Cargo nets have the same problem. Of course you are not restricted to “wheelchair bags”. Parents with young children seem to pack an entire room in a bag just to pop out to visit grandma, so they know a lot about packing bags and having easy access (imperative when there is a squalling child). Have a look at some of the baby bags available and don’t be put off by the term ‘nappy bag’, many of them are available in adult colours and you don’t have to opt for cartoon characters! A waist bag or belt (nylon or cloth pouches worn around the waist) can be modified to serve as a seat pouch and if you are feeling creative you can even make your own bag. You can get a clip for your chair’s frame and use any bag with a handle, D ring or loop. What’s in the bag?
Other than the standard keys, wallet and cellphone some other handy items could include:
- Bungee cord for holding the chair in the boot of a vehicle.
- Extra stump socks for travelling by air or changing climate.
- First aid kit: band-aids, basic medications, antibiotics and an energy bar.
- Toitetries: Hand wipes, gel, sunscreen or lip balm. If you are going on a trip, do a wheelchair maintenance check first and carry a wheelchair toolkit in your bag. Toolkits are useful when travelling abroad as you may not be able to get all the tools you need. Note that toolkits may not be allowed in hand luggage on some airlines, so check their hand luggage restrictions. If you are a DIY nut, your toolkit may include: a Swiss Army knife or other multi-purpose tool. This can function as an all-in-one toolkit as it can include screwdrivers, scissors, knife blades, files, pliers, and tweezers. Opening it up can be tricky even for those with normal hand function. If you don’t fancy one of these, then look for needle nose pliersor a screwdriver with multiple detachable heads and a set of Allen keys for bolts.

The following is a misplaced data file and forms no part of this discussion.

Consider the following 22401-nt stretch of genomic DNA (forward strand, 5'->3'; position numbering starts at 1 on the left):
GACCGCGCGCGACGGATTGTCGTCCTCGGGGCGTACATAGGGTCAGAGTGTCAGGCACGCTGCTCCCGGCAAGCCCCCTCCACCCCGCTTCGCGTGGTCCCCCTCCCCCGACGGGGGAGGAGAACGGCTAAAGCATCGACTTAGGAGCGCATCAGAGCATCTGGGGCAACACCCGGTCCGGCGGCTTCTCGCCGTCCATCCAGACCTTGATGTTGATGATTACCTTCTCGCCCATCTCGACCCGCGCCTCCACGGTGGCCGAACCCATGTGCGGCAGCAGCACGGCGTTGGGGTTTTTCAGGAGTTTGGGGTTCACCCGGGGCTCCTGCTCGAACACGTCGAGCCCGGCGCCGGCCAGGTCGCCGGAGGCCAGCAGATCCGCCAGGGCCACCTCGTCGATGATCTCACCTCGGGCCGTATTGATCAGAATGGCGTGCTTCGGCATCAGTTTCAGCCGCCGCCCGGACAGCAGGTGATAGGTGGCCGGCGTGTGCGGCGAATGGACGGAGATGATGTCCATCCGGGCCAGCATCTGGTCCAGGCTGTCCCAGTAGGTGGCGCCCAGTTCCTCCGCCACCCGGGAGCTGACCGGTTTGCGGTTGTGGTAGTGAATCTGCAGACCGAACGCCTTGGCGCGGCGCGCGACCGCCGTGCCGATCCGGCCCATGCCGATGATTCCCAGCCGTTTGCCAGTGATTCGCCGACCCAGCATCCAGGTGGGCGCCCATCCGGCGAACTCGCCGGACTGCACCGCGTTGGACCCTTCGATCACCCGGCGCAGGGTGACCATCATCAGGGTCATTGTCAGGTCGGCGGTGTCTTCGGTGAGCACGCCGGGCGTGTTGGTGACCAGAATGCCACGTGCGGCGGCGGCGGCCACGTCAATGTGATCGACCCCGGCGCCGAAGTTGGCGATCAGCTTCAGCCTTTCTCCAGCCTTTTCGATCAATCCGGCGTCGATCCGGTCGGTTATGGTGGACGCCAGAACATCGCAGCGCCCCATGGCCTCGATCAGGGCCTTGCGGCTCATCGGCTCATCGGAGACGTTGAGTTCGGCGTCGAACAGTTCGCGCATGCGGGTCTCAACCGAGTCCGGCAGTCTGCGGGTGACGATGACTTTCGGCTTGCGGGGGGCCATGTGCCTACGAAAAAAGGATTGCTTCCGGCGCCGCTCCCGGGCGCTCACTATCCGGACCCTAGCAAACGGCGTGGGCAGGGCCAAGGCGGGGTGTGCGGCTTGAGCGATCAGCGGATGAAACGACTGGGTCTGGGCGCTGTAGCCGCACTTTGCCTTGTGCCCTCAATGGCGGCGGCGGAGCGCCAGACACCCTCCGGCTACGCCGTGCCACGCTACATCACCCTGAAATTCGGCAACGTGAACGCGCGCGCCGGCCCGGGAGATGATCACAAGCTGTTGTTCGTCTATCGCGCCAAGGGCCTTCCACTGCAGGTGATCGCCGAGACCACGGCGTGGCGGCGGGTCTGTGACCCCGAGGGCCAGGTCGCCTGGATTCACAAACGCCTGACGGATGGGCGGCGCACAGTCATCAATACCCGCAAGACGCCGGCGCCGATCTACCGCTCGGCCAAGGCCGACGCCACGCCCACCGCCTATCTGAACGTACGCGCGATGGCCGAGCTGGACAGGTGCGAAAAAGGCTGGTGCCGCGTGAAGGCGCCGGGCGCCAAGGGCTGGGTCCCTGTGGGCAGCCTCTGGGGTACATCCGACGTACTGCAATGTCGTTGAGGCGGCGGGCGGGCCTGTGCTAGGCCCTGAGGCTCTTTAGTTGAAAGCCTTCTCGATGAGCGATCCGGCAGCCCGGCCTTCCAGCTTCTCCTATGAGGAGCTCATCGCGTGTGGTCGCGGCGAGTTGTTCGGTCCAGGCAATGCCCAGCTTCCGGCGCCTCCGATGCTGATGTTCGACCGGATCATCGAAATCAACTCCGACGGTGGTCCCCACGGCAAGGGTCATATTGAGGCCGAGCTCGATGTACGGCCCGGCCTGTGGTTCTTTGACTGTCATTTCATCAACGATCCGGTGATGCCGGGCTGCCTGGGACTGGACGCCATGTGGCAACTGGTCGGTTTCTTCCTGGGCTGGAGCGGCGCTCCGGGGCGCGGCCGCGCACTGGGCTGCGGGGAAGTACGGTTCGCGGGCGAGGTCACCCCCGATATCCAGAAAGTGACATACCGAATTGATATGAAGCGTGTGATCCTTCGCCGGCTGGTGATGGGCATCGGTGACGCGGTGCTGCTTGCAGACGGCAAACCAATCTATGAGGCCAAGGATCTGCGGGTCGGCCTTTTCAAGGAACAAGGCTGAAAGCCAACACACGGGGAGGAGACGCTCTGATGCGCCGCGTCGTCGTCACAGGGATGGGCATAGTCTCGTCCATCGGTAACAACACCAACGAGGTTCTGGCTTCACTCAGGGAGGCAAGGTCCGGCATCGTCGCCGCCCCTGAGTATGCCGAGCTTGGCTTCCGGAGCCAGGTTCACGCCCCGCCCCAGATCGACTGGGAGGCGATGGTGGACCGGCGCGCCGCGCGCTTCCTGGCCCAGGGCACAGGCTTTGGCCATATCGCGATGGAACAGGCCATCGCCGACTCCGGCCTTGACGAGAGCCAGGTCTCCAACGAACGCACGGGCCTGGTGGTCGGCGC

Other useful items for your toolkit include:
- Cable ties for temporary replacement of lost screws.
- Nuts, bolts and washers.
- Duct tape for emergency seat and back repairs.
- Self-adhesive velcro for seating quick fix, and attaching broken bits.
- A patch kit to fix flat tyres or replacement tyre tubes/airless tyre inserts.
- Pump to fill the patched tyre with air.
Travel tips from inveterate travel “rollers” includes:
- Use lightweight luggage with non-slip materials to help it stay on your lap.
- Big comfortable handles for easy lifting.
- Front flap pockets are essential for travel docs, etc.
- Large pull zippers.
- Small luggage that can go on your lap
- Standard luggage with wheels are tricky to fit on the back of a wheelchair.
- Big packs can tip you over if they are heavy.
- Try a multi-bag system so bags go on the front, back and sides of the chair to create balance. When does your bag become luggage?
- There is some variation per airline and cabin class in what you allowed to take on board, so we have just looked at the SAA limits for economy class travel:
- Maximum weight is 8kg
- Maximum dimensions: Length 56cm, Width 36cm, Height 23cm. This is the average size of a sports bag/holdall/duffle-bag/ backpack and small trolley bag. SAA’s list of restrictions for hand luggage exclude: large tools e.g: pliers, wrenches, scissors with pointed tips, knives and screwdrivers.
So your toolkit will have to go in your checked in baggage. Where can I buy my bag?
Firstly, contact your local wheelchair supplier.
They can generally give you advice, make up a bag to your specifications, or order one for you.
You can also browse online to pick up ideas and even buy online, we would like to encourage you to go to your local luggage or sports shop to check that the bag can fit your wheelchair and that you can undo all the catches and zips.